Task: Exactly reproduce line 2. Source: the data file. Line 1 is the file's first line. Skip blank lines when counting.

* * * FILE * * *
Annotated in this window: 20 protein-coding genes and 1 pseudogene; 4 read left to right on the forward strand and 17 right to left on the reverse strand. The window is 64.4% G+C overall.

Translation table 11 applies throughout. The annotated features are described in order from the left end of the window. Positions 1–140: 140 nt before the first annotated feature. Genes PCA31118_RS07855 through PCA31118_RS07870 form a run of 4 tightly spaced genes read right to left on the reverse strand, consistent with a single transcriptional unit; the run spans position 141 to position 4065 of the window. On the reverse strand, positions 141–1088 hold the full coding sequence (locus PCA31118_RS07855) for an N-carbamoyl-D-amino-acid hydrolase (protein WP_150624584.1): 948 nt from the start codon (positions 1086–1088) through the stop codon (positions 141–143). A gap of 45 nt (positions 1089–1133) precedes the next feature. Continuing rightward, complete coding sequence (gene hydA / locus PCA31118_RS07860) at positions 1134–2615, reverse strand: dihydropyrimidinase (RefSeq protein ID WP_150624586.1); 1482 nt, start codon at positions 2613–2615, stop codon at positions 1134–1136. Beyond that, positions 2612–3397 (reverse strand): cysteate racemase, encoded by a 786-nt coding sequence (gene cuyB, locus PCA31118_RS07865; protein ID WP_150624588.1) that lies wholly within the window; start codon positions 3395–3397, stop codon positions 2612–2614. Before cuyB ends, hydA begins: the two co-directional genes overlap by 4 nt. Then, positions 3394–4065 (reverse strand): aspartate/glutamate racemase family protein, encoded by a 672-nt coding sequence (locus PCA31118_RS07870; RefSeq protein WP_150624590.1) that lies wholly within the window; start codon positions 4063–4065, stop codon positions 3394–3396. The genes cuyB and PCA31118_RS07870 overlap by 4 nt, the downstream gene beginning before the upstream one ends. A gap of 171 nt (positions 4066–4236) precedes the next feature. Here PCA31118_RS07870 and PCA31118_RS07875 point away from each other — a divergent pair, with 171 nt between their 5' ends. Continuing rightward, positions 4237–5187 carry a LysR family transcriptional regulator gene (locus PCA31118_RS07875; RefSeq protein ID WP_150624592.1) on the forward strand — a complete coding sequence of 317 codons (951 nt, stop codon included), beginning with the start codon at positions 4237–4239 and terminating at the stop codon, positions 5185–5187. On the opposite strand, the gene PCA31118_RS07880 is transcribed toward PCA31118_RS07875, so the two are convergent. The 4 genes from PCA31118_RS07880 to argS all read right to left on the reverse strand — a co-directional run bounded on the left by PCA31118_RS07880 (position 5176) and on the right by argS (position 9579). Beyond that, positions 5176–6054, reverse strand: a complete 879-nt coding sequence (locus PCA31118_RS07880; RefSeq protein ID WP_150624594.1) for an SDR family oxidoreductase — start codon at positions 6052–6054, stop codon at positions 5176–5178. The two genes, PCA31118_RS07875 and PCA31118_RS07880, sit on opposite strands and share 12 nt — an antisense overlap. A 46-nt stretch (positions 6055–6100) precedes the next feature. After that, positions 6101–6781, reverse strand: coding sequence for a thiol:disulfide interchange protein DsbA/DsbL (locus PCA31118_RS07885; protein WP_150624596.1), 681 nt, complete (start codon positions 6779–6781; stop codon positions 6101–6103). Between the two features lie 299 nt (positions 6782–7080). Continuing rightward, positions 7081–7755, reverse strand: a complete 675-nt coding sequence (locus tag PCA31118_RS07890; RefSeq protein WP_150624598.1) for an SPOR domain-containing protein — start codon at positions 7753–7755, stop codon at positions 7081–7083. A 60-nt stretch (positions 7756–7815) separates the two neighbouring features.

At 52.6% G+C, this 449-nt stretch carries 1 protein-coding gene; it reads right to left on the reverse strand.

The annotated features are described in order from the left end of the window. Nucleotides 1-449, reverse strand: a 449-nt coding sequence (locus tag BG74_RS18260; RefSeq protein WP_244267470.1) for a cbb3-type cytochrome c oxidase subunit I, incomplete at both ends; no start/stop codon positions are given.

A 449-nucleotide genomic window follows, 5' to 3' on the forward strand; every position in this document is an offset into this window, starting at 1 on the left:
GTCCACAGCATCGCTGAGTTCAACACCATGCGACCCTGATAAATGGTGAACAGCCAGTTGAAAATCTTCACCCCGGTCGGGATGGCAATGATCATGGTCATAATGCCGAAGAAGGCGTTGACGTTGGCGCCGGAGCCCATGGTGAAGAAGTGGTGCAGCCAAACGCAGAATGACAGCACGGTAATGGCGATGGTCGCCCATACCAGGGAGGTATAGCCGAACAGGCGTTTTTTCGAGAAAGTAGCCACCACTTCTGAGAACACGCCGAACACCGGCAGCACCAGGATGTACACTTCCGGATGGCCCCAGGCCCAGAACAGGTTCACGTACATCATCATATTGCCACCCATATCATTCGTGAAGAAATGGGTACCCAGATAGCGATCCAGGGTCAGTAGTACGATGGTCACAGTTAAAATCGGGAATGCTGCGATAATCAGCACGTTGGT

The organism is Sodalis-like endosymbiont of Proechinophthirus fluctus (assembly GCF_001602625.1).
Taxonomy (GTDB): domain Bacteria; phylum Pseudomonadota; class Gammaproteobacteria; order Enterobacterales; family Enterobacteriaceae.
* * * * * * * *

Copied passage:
Translation table 11 applies throughout. The annotated features are described in order from the left end of the window. Positions 1–140: 140 nt before the first annotated feature. Genes PCA31118_RS07855 through PCA31118_RS07870 form a run of 4 tightly spaced genes read right to left on the reverse strand, consistent with a single transcriptional unit; the run spans position 141 to position 4065 of the window. On the reverse strand, positions 141–1088 hold the full coding sequence (locus PCA31118_RS07855) for an N-carbamoyl-D-amino-acid hydrolase (protein WP_150624584.1): 948 nt from the start codon (positions 1086–1088) through the stop codon (positions 141–143). A gap of 45 nt (positions 1089–1133) precedes the next feature. Continuing rightward, complete coding sequence (gene hydA / locus PCA31118_RS07860) at positions 1134–2615, reverse strand: dihydropyrimidinase (RefSeq protein ID WP_150624586.1); 1482 nt, start codon at positions 2613–2615, stop codon at positions 1134–1136. Beyond that, positions 2612–3397 (reverse strand): cysteate racemase, encoded by a 786-nt coding sequence (gene cuyB, locus PCA31118_RS07865; protein ID WP_150624588.1) that lies wholly within the window; start codon positions 3395–3397, stop codon positions 2612–2614. Before cuyB ends, hydA begins: the two co-directional genes overlap by 4 nt. Then, positions 3394–4065 (reverse strand): aspartate/glutamate racemase family protein, encoded by a 672-nt coding sequence (locus PCA31118_RS07870; RefSeq protein WP_150624590.1) that lies wholly within the window; start codon positions 4063–4065, stop codon positions 3394–3396. The genes cuyB and PCA31118_RS07870 overlap by 4 nt, the downstream gene beginning before the upstream one ends. A gap of 171 nt (positions 4066–4236) precedes the next feature. Here PCA31118_RS07870 and PCA31118_RS07875 point away from each other — a divergent pair, with 171 nt between their 5' ends. Continuing rightward, positions 4237–5187 carry a LysR family transcriptional regulator gene (locus PCA31118_RS07875; RefSeq protein ID WP_150624592.1) on the forward strand — a complete coding sequence of 317 codons (951 nt, stop codon included), beginning with the start codon at positions 4237–4239 and terminating at the stop codon, positions 5185–5187. On the opposite strand, the gene PCA31118_RS07880 is transcribed toward PCA31118_RS07875, so the two are convergent. The 4 genes from PCA31118_RS07880 to argS all read right to left on the reverse strand — a co-directional run bounded on the left by PCA31118_RS07880 (position 5176) and on the right by argS (position 9579). Beyond that, positions 5176–6054, reverse strand: a complete 879-nt coding sequence (locus PCA31118_RS07880; RefSeq protein ID WP_150624594.1) for an SDR family oxidoreductase — start codon at positions 6052–6054, stop codon at positions 5176–5178. The two genes, PCA31118_RS07875 and PCA31118_RS07880, sit on opposite strands and share 12 nt — an antisense overlap. A 46-nt stretch (positions 6055–6100) precedes the next feature. After that, positions 6101–6781, reverse strand: coding sequence for a thiol:disulfide interchange protein DsbA/DsbL (locus PCA31118_RS07885; protein WP_150624596.1), 681 nt, complete (start codon positions 6779–6781; stop codon positions 6101–6103). Between the two features lie 299 nt (positions 6782–7080). Continuing rightward, positions 7081–7755, reverse strand: a complete 675-nt coding sequence (locus tag PCA31118_RS07890; RefSeq protein WP_150624598.1) for an SPOR domain-containing protein — start codon at positions 7753–7755, stop codon at positions 7081–7083. A 60-nt stretch (positions 7756–7815) separates the two neighbouring features.